The country has been an exporter of high value foods for centuries (spices, tea) and is not a significant net importer of food (at least not until the catastrophic crop failure this year). Its main export is textiles, and its main imports are petroleum products. It is part of the South Asian Free Trade Area, but apart from the WTO, none of the other major trading blocks, so it has maintained reasonable control over its external relations.

      Its nice to blame others for a countries problems, but ultimately its civil war and then subsequent mismanagement has done the most damage. As always when countries take on too much foreign debt, there is a lot of fault on all sides.

      1. spud

        if you look at every one of these countries that are failing, all one needs to look at is free trade, THE IMF, and other quack economics which are at the bottom of all of this.

        “Imports were not to be controlled,

        A High interest rate was imposed. This meant that entrepreneurs in the country had to obtain loans at high interest rates. In Sri Lanka, when this Neo Liberal- Free Trade Model was enforced, the bank loan rate was raised to 25%. The local entrepreneurs could not compete with the imports that came in without paying tariffs or paying low tariffs. The result was that local entrepreneurs gave up their businesses. Instead they found easy money by depositing the money in Fixed Deposits. Imports took the place of local production and this increased the debt of the country. This was advantageous to the Developed Countries because they found buyers for their manufactures.”

        “Milton Friedman of the Chicago School of Economics, the author of the Free Trade- Liberalization Neoliberal Model of the IMF died recently having taken all Third World countries and even some European countries to their graves.

        All these countries have followed the Neo Liberal –Free Trade Model. This Model also brought riches in billions from the Third World to the Developed Countries.”

        and really, sri lanka was forced into trying something, they simply ran out of money to pay for imports, which in the past they were self sufficient in. now look at the mess the free traders have made again. none of this can be turned around over night. sri lankas people are becoming radicalized, so instead of trail and error, violence will erupt because the system of free trade has robbed them of their future.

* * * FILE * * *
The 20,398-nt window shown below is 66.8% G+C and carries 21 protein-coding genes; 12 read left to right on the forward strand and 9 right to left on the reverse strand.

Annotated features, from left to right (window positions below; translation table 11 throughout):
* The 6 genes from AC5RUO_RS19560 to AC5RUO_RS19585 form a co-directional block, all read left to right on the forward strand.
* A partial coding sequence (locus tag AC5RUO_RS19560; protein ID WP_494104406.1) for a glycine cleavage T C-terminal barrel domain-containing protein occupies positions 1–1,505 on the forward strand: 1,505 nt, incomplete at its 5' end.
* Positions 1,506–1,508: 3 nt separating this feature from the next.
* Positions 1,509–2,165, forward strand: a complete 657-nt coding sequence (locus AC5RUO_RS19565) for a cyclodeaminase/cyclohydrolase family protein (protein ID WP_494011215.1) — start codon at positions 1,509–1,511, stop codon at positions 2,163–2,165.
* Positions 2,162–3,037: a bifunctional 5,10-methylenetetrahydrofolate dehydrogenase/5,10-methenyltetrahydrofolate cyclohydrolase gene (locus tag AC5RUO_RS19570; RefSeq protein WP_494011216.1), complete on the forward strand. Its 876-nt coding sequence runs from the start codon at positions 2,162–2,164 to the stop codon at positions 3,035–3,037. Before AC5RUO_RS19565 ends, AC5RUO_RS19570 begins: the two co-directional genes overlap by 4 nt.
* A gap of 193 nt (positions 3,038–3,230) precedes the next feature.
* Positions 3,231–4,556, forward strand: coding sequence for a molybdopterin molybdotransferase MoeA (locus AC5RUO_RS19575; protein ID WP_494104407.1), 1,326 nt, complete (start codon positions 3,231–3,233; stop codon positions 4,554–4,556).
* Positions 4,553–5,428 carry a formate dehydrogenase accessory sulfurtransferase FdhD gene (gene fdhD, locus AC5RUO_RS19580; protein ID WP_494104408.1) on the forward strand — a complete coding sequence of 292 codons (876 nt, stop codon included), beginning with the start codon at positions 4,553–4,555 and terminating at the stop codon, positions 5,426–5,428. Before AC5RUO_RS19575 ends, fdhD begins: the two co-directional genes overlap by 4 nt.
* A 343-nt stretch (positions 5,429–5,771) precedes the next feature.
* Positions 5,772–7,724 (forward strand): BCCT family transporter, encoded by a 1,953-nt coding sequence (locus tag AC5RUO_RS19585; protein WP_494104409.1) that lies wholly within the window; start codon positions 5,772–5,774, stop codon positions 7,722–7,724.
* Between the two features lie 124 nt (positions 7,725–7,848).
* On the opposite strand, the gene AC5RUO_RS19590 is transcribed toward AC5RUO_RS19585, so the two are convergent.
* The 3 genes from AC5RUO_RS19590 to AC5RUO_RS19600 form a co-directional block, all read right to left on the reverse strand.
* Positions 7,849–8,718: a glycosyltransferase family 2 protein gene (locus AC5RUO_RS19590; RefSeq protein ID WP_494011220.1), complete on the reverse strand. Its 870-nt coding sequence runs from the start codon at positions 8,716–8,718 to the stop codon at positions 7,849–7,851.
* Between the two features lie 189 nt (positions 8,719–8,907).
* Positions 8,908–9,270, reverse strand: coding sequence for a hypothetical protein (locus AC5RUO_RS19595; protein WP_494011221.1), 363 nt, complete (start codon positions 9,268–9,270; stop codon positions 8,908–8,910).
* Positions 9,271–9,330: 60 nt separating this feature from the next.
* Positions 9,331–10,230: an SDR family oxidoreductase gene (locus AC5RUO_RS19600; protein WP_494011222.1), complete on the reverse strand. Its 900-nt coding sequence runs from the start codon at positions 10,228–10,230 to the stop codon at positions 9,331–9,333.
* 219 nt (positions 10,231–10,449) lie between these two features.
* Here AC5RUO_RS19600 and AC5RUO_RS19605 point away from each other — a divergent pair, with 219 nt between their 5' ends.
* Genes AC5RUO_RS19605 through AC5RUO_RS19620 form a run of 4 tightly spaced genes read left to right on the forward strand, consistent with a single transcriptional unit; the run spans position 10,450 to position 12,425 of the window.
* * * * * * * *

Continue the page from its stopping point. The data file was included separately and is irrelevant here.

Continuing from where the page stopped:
2. H. Alexander Ivey

        The most correct answer as to why there are 4 day queues for gasoline (petrol), diesel, and cooking gas is the lack of GD! US dollars! Not “foreign currency “, US dollars. And no, the China debt is not repayable in US dollars.

        Blaming the crisis on the ban of fertiliser is like blaming $6 gallon gasoline on Putin. The buck stops in Washington.

        1. spud

          they simply could no longer afford to service a debt that grew ever larger under free trade.

          what can’t be paid back, won’t get paid back. imports are not a asset, they are a debt.

          selling cash crops to service the debt under free trade became impossible, instead of raising food for your own, cash crops were sent offshore to try to service that debt. and Sri Lanka had to buy what they used to grow, the debts just kept ballooning till they became un-payable.

  7. Dave in Austin

    Tourists bring money in and folks working overseas send money home. Then Covid killed both and, as usual, the local politicos kept the music going.

    The first of many, I’m afraid.

    1. spud

      a lack of tourism only exacerbated a already monster debt from free trade that could not be paid back.

      a lack of tourism sped the mess up a bit.

  8. Mike Tanner

    “……..the Mattala Rajapaksa International Airport”
    “….. the Mahinda Rajapaksa International Cricket Stadium ”

    It seems to be invariably the case that where sitting politicians name infrastructure projects after themselves or their family, corruption is not far away. There are other examples. Perhaps sitting politicians who want to be recognised in this way are more interested in their own “status” than in the people they serve.